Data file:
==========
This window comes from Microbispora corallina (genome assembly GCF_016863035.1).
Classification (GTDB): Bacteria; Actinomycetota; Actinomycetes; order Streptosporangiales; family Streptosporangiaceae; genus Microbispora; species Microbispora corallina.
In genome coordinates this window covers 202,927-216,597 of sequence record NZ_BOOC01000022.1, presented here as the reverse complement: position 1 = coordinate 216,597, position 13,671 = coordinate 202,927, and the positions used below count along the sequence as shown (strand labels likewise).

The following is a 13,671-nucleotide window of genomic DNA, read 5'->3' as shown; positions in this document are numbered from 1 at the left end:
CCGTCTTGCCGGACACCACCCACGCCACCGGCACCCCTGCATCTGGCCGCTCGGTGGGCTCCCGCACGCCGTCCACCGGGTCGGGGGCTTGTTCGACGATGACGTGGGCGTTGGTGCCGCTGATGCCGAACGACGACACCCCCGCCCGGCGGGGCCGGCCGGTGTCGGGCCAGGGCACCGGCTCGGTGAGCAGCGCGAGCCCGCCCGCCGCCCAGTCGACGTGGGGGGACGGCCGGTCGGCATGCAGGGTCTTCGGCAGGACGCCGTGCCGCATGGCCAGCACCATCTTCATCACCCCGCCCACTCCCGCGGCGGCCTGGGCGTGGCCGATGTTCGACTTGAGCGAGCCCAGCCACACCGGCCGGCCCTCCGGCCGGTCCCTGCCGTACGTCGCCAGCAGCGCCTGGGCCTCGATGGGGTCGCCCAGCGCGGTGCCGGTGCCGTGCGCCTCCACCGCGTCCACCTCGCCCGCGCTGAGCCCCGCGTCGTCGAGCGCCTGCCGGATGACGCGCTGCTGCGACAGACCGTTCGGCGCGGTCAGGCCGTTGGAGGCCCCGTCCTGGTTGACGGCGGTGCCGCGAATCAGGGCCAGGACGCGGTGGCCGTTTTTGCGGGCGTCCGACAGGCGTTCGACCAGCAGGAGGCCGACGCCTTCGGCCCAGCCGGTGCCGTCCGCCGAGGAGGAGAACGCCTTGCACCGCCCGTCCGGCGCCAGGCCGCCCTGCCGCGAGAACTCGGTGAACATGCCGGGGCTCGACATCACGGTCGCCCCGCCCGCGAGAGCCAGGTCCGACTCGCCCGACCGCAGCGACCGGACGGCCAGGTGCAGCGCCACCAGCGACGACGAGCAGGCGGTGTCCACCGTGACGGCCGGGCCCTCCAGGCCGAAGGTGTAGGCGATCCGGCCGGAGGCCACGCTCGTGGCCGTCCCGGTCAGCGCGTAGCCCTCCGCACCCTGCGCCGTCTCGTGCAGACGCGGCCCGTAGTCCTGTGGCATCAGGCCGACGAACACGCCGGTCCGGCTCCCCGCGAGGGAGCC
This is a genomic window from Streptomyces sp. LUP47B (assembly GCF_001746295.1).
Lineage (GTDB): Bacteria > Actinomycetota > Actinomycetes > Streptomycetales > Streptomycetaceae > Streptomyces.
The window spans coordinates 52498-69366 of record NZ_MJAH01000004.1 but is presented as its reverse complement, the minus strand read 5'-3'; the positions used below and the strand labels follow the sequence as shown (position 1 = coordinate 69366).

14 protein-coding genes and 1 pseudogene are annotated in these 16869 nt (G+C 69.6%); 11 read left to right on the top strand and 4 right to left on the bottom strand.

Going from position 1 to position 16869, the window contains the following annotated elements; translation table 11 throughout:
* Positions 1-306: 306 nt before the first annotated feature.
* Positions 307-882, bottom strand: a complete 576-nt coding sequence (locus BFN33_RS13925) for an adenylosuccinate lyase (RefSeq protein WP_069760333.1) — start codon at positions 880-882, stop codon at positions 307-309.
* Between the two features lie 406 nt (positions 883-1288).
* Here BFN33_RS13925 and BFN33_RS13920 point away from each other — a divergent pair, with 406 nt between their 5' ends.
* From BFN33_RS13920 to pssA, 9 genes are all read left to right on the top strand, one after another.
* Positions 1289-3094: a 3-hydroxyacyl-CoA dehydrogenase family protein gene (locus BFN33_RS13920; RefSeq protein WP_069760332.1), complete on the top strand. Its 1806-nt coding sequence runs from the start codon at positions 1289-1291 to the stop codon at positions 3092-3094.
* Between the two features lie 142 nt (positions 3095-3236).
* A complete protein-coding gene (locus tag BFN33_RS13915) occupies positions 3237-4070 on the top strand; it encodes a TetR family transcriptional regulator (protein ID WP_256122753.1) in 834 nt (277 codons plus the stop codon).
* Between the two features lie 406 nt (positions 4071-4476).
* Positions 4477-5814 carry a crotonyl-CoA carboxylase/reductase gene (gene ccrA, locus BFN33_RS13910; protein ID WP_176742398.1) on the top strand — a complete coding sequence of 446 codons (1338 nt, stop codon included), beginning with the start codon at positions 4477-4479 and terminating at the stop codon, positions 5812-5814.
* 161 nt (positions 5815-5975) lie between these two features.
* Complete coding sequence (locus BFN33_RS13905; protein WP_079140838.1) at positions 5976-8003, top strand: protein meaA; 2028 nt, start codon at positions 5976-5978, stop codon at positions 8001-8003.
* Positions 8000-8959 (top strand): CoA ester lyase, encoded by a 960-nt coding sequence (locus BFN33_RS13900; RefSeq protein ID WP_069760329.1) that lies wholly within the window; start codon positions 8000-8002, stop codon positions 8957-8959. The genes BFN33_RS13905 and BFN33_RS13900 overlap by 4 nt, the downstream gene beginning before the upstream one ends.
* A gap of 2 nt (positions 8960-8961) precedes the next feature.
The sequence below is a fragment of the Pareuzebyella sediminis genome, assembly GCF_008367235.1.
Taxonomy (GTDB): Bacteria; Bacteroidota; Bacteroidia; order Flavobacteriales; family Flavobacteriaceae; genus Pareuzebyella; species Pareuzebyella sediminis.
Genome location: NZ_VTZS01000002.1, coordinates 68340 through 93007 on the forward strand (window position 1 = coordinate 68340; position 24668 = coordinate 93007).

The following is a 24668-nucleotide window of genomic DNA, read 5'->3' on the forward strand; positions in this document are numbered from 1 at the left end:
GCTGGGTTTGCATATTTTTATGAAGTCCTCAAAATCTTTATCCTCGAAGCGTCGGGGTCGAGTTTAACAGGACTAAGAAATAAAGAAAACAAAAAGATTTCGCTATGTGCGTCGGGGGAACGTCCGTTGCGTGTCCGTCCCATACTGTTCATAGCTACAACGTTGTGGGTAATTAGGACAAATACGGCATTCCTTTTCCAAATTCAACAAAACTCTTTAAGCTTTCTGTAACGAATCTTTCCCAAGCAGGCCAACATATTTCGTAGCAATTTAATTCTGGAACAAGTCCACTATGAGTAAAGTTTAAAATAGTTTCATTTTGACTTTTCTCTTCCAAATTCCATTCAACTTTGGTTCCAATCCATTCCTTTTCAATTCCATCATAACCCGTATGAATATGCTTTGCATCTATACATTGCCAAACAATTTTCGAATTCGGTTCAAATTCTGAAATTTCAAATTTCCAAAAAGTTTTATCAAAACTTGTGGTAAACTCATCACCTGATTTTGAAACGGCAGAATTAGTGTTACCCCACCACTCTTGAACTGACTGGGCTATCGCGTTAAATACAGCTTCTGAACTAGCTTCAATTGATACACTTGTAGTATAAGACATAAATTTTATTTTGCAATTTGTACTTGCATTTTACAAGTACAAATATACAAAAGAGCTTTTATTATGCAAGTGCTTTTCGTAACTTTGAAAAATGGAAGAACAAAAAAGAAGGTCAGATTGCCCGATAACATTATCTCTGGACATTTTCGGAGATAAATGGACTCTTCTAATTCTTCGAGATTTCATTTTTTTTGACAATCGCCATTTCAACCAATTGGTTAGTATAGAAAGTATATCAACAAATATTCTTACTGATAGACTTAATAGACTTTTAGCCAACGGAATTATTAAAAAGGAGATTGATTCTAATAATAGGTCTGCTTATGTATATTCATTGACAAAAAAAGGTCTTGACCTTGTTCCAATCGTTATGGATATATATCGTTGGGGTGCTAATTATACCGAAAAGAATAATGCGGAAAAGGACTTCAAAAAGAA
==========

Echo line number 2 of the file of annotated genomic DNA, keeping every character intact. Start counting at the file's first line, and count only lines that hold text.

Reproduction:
Classification (GTDB): Bacteria; Actinomycetota; Actinomycetes; order Streptosporangiales; family Streptosporangiaceae; genus Microbispora; species Microbispora corallina.